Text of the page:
When I saw the E! channel "behind the scenes" making-of the remake in 2003 (when I was 20 and still didn't really appreciate the original film)... I was shaking in my chair with fury. That was over 13 years ago, that was 4 years before I became a member of this board. I repeat: I did not grow up with The Texas Chainsaw Massacre. But I respected the original film enough to know this remake was spitting in the face of the original and everything it stood for was an insult to horror and fans who love the genre. Then, the remakes of Dawn of the Dead, The Hills Have Eyes, The Fog, Black Christmas, etc, all came out. And I knew all of them were in the same boat. None of them were creative endeavors. They were cash-ins. They were soulless Hollywood shit. Made by studio executives who hired directors to shoot scripts that were already selected, to make money. Not to make art.

    The directors didn't care any more about making art either. They were in it for the money. Meanwhile, Mick Garris was getting the directors of Halloween, Phantasm, Re-Animator, The Howling, The Changeling, Suspiria, An American Werewolf in London, Fright Night, Henry: Portrait of a Serial Killer, It's Alive, Hellraiser, and others together... Why? Because he knew he could rope them into a short-lived Showtime project? NO! Masters of Horror was for years before the television project a series of celebratory dinners with famed directors of horror films of years past because... they LOVED THE GENRE THEY WORKED IN!!! They didn't just squirt out a movie and collect their paychecks. They were artists! They cared about the films they made and the fans who made their films legendary. And they still stand by those films and their fans: in some cases, over 40+ years later. That is saying something. Because... it means something.

    So... no, I'm not apt to buy into this "nostalgia goggles" thing. I respect the genre as an artform because there was actually a time where it existed as an artform. That's not something I have some childhood attachment to and to insist otherwise is stupid- it's something I've gained an appreciation for over time. Something I'm still learning about (as I see amazing stuff I should have seen years ago like Island of Lost Souls, Vampyr, I Walked with a Zombie, Blood Feast, Kuroneko). And it's been nearly 2 decades since films like Wrong Turn, The Ring remake, The Sixth Sense, and other movies changed the genre completely. (I'm not saying all those movies were bad, but they introduced cliches/tropes they and their clones just copied without any care or tact.)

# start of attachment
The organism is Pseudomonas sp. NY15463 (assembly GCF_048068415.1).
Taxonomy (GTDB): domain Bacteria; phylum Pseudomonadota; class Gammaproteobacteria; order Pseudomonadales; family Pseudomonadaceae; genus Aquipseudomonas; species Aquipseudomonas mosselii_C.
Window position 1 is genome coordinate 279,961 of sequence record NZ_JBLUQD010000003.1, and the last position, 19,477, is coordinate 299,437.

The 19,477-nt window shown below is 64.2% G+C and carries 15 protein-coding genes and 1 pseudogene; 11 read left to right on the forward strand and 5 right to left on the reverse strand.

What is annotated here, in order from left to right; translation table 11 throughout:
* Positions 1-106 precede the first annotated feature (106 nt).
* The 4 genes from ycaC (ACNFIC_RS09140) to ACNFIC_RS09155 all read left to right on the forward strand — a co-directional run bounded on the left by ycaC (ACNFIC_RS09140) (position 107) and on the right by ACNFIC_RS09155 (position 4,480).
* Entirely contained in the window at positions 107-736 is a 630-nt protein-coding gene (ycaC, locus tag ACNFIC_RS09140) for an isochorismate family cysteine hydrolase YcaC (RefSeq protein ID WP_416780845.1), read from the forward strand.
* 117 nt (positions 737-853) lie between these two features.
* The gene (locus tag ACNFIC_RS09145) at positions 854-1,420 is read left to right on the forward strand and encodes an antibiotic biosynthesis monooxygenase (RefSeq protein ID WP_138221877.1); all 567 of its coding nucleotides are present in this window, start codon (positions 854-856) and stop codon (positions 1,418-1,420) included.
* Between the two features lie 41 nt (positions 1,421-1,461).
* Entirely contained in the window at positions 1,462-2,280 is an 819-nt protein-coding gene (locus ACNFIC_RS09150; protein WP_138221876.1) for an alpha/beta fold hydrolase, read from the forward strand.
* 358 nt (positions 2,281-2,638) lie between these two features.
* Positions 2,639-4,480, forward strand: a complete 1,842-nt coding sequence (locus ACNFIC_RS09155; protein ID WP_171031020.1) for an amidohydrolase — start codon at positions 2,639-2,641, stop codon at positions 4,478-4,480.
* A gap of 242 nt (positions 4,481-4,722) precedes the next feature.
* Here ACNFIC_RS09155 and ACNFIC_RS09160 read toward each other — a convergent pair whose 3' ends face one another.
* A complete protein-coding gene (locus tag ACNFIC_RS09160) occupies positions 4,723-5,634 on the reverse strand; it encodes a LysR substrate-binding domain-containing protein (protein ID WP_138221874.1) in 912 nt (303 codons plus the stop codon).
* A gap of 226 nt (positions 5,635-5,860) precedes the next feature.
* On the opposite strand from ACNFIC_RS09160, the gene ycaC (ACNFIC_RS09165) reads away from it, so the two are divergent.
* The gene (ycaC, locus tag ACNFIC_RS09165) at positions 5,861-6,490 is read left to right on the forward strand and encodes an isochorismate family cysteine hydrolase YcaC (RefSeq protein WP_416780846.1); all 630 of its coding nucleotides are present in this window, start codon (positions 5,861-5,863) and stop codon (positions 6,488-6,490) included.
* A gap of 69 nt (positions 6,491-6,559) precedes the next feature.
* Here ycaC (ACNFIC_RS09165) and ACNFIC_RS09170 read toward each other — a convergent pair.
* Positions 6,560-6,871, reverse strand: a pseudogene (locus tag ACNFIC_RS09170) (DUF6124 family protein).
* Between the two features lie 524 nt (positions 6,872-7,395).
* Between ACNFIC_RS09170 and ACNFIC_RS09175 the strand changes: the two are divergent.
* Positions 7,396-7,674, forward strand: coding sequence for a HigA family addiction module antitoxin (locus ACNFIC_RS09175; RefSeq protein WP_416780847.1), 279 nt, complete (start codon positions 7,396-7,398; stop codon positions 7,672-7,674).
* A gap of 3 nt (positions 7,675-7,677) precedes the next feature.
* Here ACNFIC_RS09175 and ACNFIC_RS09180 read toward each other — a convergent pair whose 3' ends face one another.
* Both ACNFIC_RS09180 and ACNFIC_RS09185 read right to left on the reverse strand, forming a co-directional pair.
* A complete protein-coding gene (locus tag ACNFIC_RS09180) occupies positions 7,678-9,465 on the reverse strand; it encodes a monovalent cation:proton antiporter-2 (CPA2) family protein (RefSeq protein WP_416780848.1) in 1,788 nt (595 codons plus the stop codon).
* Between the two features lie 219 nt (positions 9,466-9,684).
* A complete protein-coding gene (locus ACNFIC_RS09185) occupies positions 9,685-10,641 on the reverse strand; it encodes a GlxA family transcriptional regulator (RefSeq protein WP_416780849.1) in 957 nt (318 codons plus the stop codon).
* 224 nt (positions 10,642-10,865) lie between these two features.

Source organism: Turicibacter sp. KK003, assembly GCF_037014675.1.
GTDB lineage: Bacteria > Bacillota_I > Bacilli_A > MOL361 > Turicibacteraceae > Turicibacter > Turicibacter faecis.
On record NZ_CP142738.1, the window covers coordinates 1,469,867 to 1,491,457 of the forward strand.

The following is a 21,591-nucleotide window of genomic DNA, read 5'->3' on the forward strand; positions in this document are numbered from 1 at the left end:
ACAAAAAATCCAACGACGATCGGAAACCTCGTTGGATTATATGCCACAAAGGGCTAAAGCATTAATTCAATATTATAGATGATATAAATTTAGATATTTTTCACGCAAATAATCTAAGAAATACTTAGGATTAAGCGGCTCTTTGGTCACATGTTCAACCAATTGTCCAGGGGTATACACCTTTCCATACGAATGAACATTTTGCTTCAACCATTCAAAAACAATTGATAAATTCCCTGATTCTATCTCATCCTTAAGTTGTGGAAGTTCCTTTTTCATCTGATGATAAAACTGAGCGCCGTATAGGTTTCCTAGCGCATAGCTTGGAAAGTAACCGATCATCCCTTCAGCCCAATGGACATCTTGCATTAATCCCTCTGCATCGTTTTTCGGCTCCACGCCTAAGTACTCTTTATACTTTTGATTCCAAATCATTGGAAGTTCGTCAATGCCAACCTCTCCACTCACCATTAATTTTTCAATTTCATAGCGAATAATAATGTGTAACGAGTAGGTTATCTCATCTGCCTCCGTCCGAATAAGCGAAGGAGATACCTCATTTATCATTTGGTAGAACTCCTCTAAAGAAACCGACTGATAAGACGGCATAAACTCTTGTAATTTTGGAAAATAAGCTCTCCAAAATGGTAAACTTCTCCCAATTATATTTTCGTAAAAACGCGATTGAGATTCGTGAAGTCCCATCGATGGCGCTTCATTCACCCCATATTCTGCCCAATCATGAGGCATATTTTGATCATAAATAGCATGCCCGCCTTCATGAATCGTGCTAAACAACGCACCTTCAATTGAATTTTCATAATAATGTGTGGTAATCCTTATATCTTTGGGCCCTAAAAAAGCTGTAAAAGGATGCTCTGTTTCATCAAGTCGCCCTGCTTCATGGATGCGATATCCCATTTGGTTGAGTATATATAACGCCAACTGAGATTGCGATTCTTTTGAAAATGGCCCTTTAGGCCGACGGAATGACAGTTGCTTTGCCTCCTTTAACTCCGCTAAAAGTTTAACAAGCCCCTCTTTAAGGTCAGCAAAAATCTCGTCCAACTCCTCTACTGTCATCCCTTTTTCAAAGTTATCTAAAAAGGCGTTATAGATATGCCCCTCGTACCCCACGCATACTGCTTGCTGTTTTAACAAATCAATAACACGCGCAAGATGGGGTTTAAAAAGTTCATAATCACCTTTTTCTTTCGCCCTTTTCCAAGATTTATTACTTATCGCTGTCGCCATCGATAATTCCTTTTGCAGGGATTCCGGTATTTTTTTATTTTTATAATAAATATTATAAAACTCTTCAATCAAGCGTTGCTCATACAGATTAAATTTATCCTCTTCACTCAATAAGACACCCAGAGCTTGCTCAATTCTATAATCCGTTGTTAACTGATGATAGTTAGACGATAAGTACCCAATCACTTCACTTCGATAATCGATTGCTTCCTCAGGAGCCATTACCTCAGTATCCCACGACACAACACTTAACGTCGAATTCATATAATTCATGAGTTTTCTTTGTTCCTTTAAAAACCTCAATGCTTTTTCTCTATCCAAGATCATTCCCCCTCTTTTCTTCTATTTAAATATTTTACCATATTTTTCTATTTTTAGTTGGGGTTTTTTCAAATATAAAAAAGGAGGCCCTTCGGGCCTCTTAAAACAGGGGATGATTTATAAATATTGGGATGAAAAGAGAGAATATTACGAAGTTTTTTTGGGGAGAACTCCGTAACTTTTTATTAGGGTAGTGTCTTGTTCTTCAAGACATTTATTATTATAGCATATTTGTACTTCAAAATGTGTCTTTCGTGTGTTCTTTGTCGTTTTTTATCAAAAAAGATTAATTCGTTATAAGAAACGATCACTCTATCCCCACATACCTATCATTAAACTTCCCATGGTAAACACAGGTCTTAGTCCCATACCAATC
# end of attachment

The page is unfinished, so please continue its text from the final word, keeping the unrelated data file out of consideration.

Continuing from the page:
And if I want technically proficient but soulless crap, I'll go back to the 80's and watch enjoyably bad movies like Silent Night, Deadly Night or The Initiation or Nightmare on Elm Street 5. At least they knew how to hold a camera still (or in-place when they panned). And their soundtracks didn't sound like they were copying the latest Ashley Judd, Brittany Murphy thriller. It is not in any way bone-headed to say the millennium killed horror. It's very accurate to say that the business practices that give us most of the horror films we consume since the start of the millennium have changed the ability for horror to be as great as it once was.
     
    Last edited: Feb 1, 2017
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  12. Natas

    Natas Theres no such thing as the boogyman

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    Chris Sabo is all about that nostalgia!

    upload_2017-2-1_7-34-34.jpeg